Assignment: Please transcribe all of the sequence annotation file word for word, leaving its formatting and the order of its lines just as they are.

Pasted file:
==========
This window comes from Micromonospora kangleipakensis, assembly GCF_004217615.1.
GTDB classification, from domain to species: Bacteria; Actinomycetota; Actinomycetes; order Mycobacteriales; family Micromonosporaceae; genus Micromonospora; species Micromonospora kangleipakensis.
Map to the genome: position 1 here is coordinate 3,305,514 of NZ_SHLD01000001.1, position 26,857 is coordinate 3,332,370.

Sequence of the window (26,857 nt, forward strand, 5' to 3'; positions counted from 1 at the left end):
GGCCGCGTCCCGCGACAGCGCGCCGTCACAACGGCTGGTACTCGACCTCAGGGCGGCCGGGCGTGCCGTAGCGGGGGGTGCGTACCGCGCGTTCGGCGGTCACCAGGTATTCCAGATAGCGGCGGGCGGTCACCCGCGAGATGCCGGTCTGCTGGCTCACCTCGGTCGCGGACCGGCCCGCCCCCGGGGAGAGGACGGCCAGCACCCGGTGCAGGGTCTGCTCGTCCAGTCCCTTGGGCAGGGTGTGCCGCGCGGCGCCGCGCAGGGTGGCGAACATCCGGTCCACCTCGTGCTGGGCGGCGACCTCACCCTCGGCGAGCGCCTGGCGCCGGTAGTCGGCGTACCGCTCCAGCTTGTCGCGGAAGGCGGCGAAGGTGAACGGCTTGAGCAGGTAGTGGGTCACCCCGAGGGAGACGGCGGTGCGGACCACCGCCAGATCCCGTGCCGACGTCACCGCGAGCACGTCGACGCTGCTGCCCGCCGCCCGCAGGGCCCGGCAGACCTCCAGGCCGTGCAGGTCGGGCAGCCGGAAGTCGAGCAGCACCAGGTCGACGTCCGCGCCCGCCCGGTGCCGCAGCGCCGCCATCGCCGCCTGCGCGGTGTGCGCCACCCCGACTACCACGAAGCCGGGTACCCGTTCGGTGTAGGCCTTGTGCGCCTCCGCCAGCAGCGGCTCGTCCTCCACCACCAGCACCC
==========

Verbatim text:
This window comes from Micromonospora kangleipakensis, assembly GCF_004217615.1.
GTDB classification, from domain to species: Bacteria; Actinomycetota; Actinomycetes; order Mycobacteriales; family Micromonosporaceae; genus Micromonospora; species Micromonospora kangleipakensis.
Map to the genome: position 1 here is coordinate 3,305,514 of NZ_SHLD01000001.1, position 26,857 is coordinate 3,332,370.

Sequence of the window (26,857 nt, forward strand, 5' to 3'; positions counted from 1 at the left end):
GGCCGCGTCCCGCGACAGCGCGCCGTCACAACGGCTGGTACTCGACCTCAGGGCGGCCGGGCGTGCCGTAGCGGGGGGTGCGTACCGCGCGTTCGGCGGTCACCAGGTATTCCAGATAGCGGCGGGCGGTCACCCGCGAGATGCCGGTCTGCTGGCTCACCTCGGTCGCGGACCGGCCCGCCCCCGGGGAGAGGACGGCCAGCACCCGGTGCAGGGTCTGCTCGTCCAGTCCCTTGGGCAGGGTGTGCCGCGCGGCGCCGCGCAGGGTGGCGAACATCCGGTCCACCTCGTGCTGGGCGGCGACCTCACCCTCGGCGAGCGCCTGGCGCCGGTAGTCGGCGTACCGCTCCAGCTTGTCGCGGAAGGCGGCGAAGGTGAACGGCTTGAGCAGGTAGTGGGTCACCCCGAGGGAGACGGCGGTGCGGACCACCGCCAGATCCCGTGCCGACGTCACCGCGAGCACGTCGACGCTGCTGCCCGCCGCCCGCAGGGCCCGGCAGACCTCCAGGCCGTGCAGGTCGGGCAGCCGGAAGTCGAGCAGCACCAGGTCGACGTCCGCGCCCGCCCGGTGCCGCAGCGCCGCCATCGCCGCCTGCGCGGTGTGCGCCACCCCGACTACCACGAAGCCGGGTACCCGTTCGGTGTAGGCCTTGTGCGCCTCCGCCAGCAGCGGCTCGTCCTCCACCACCAGCACCC